Winner of the Gold Dagger Award and the Los Angeles Times Book Prize, Val McDermid pens mysteries heralded on both sides of the Atlantic. In Beneath the Bleeding, Dr. Tony Hill must make sense of the perplexing death of a soccer star—but the footballer’s demise is only a prelude to greater violence.
©2009 Val McDermid (P)2010 Recorded Books, LLC
“McDermid is as smooth a practitioner of crime fiction as anyone out there.” (New York Times Book Review)
I'm a fan of the TV series and found the audio books to be even better in that they were allowed to go into more detail. The characters were many faceted and not always predictable. Beneath the Bleeding in particular struck a chord with me and I listened to it several times.
I like to follow series. This is probably the most consistent in quality story to story. Thus far not a dud in the lot. I gave this one a 4 but for me they all come very close to 5 stars. I highly recommend this series for extended reading. I like Doyle's narration generally but in this one book he was not at his best--he does well in the others in this series.
I can't comment on the story as I was unable to finish it. From the small part I read, I would guess that folks who enjoy Patricia Cornwell would like the gruesome plot.
It isn't fair of me to review the story as I was unable to complete it. I just was not in the mood to be depressed.
The performance is what ruined the story for me and made it impossible to continue past the first 15 minutes. The narrator reads in a monotone. Who would approve someone to read a story who makes a thriller so boring you can't continue to listen? It was impossible.
Didn't finish the book.
Narration ruined the experience. This is one where I'd like my money back.
Plot had a lot of secrets revealed
He formed the characters in a seamless manner
There are more than one way to slice a terrorist.
I think this was a lesser entry in the Carol & Tony saga, but the reader certainly didn't help. Midway through, I began to wonder if these books were just better when read instead of heard, but I don't think it was entirely that. The story itself was a bit clunky, and I realized there was more tell than show than I remembered from previous volumes. The dialogue was lacking and the mysteries felt half-hearted. It's as if the story part of the book got lost in its own politics. There were also a number of threads and asides that never went anywhere, which was distracting. Overall, I'd say this was a middling effort for this author, but I'm hoping for a return to form with the next book. It wasn't horrible. I just expected better.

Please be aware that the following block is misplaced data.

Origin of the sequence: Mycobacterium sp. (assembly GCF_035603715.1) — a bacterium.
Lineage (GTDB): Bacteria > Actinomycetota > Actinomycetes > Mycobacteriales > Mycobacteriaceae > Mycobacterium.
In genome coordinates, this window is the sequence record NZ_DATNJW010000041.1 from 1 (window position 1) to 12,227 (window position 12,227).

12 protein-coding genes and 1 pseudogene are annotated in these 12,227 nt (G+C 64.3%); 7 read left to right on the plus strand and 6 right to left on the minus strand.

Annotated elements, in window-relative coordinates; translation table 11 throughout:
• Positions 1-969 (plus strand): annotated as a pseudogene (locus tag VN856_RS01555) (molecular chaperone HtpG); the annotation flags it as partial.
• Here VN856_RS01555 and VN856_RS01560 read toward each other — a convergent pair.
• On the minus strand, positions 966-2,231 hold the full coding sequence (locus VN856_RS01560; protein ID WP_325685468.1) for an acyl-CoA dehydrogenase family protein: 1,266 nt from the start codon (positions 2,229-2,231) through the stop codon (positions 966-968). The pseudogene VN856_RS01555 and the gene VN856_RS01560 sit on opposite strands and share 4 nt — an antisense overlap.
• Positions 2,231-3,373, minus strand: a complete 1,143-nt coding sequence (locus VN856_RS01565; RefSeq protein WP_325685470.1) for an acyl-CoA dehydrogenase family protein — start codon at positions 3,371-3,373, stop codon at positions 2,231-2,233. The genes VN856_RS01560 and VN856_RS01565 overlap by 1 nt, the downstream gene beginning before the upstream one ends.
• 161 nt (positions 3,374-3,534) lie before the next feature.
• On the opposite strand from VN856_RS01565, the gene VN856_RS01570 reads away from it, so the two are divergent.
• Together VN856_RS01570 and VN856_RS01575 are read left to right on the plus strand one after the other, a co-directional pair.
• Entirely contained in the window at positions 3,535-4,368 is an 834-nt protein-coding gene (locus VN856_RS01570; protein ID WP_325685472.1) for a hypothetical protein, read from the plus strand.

Now, as for the reader - I have to say that my enjoyment of the book was very much so impacted by the reader. His pacing was odd. It felt like, at times, he just rushed from paragraph to paragraph with no break, which made the material seem disjointed. He also had that odd cadence where his inflection peaked in the middle of the sentence, making each one sound as if it was climbing a hill. He'd start in a normal tone, jump up a little higher (in the way one does when the sentence becomes a question by inflection only), then wind back down to normal. Something about the way he read some of the characters, Carol in particular, made them come off as quite whiny. At the same time, he was also very flat. I'll give him this - he did a pretty decent job with some of the accents.
In sum, there are better books in this series. If you've never read any of them, certainly do not start with this one.
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